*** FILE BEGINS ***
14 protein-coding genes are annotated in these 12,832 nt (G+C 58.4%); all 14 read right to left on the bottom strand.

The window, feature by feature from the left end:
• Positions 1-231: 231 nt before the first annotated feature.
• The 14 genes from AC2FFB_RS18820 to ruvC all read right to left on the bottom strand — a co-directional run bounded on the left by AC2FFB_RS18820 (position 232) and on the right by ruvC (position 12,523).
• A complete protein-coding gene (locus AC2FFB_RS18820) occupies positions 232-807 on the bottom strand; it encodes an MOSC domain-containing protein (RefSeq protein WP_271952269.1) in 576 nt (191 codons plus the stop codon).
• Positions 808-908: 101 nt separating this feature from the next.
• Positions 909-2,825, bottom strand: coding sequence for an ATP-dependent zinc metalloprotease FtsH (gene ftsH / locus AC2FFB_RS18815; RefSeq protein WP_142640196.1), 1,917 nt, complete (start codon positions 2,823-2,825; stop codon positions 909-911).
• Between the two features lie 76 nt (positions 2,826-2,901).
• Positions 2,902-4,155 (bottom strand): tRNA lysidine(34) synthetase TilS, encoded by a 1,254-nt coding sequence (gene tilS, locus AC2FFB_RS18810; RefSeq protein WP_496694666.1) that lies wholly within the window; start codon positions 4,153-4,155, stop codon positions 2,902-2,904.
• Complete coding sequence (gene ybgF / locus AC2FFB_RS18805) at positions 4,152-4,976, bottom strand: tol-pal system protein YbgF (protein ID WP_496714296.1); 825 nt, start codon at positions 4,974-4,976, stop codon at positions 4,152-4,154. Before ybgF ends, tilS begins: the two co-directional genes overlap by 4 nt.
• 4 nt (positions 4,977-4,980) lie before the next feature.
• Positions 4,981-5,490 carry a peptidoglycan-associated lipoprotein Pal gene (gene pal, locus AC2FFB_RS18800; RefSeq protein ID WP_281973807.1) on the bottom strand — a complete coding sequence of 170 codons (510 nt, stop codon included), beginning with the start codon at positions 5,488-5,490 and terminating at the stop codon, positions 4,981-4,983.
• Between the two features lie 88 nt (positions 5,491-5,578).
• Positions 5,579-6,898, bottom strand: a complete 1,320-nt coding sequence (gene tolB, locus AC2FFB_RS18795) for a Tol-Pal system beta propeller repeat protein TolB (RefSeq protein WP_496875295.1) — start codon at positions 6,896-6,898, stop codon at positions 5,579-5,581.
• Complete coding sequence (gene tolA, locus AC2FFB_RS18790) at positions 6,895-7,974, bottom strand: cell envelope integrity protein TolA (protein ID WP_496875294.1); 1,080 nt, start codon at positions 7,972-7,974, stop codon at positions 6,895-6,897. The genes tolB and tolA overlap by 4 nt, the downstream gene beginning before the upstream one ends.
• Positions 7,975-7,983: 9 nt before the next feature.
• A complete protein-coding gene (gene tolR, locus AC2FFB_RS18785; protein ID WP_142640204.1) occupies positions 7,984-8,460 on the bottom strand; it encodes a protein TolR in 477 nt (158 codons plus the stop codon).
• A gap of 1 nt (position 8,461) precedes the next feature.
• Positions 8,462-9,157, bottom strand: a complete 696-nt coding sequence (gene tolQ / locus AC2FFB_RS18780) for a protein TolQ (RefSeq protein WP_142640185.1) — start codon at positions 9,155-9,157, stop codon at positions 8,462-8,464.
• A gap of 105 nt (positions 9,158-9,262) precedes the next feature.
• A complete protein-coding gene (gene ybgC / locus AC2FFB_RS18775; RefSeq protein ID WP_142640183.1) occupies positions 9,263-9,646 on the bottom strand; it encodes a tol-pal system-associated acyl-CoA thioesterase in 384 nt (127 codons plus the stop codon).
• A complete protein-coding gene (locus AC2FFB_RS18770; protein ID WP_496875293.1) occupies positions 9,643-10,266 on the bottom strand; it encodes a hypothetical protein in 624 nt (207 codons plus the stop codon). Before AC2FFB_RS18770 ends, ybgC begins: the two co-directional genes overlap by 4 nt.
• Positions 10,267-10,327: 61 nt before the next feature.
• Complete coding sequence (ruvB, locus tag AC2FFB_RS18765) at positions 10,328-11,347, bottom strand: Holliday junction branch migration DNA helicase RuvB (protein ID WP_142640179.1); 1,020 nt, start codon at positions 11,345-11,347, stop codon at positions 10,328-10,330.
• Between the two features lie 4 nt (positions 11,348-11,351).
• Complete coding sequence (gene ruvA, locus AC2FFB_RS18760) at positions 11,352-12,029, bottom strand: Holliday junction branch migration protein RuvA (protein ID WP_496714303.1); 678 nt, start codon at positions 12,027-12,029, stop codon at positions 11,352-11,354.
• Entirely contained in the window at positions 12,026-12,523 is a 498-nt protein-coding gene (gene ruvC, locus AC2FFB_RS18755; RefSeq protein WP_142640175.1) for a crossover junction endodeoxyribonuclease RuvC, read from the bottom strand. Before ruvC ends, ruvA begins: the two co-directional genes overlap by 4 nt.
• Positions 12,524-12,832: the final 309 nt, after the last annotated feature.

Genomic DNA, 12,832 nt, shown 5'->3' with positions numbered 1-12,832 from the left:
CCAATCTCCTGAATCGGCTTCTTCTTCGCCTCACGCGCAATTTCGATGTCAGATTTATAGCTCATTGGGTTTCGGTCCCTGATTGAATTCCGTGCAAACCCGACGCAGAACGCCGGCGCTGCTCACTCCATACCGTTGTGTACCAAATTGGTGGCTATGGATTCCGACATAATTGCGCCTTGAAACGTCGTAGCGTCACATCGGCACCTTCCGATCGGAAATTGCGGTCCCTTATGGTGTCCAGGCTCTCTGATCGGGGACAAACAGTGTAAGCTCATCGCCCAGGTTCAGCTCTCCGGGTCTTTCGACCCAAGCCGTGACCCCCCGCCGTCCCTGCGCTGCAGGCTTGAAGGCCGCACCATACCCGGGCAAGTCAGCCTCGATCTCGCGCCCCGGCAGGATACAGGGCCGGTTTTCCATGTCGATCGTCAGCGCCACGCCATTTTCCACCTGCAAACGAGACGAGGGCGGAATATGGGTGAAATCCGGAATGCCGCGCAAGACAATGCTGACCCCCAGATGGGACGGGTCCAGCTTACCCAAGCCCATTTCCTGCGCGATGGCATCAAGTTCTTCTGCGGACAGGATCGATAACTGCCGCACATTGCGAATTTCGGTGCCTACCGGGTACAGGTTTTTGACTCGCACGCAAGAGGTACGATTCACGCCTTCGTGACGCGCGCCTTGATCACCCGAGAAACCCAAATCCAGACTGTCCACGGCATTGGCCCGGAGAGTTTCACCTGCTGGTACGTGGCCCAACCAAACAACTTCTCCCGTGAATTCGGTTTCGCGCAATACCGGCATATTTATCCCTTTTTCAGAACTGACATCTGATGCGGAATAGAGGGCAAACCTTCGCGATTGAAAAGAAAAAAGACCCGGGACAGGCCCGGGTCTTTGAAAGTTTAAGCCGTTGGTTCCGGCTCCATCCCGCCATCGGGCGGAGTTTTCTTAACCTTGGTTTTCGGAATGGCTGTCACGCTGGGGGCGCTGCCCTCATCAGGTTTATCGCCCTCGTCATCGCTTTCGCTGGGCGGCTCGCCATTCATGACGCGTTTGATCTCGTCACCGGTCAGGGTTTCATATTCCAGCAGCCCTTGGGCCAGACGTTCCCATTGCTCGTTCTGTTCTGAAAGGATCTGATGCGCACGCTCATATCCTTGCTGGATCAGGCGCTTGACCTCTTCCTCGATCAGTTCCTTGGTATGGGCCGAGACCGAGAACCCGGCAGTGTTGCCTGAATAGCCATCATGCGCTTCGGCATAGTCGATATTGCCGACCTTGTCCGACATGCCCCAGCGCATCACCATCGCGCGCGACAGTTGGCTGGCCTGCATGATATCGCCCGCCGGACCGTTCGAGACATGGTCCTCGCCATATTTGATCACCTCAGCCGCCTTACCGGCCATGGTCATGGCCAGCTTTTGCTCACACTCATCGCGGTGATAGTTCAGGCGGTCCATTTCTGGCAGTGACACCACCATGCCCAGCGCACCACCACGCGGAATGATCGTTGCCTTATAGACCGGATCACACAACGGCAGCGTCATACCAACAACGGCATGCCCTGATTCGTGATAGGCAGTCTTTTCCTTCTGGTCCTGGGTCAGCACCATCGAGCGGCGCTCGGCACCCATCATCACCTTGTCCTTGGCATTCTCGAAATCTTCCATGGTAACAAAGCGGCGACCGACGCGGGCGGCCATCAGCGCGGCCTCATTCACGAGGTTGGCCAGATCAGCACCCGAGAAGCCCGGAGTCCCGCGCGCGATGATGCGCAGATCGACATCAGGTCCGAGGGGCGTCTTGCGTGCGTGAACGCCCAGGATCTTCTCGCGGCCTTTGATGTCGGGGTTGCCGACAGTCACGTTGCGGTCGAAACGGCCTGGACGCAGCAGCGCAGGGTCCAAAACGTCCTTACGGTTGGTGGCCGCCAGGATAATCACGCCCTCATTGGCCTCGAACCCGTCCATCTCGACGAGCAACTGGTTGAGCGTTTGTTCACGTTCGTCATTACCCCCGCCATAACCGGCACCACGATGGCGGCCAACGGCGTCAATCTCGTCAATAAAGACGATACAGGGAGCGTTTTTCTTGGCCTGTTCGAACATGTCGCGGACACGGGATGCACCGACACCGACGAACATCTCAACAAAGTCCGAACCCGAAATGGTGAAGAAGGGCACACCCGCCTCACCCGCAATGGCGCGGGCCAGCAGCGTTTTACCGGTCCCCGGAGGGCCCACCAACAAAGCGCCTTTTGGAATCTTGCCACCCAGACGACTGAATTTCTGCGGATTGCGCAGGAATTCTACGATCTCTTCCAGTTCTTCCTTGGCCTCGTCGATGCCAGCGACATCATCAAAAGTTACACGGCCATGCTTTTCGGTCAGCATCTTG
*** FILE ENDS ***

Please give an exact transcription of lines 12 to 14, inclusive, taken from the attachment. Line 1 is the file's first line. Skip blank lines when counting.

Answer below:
• Positions 4,981-5,490 carry a peptidoglycan-associated lipoprotein Pal gene (gene pal, locus AC2FFB_RS18800; RefSeq protein ID WP_281973807.1) on the bottom strand — a complete coding sequence of 170 codons (510 nt, stop codon included), beginning with the start codon at positions 5,488-5,490 and terminating at the stop codon, positions 4,981-4,983.
• Between the two features lie 88 nt (positions 5,491-5,578).
• Positions 5,579-6,898, bottom strand: a complete 1,320-nt coding sequence (gene tolB, locus AC2FFB_RS18795) for a Tol-Pal system beta propeller repeat protein TolB (RefSeq protein WP_496875295.1) — start codon at positions 6,896-6,898, stop codon at positions 5,579-5,581.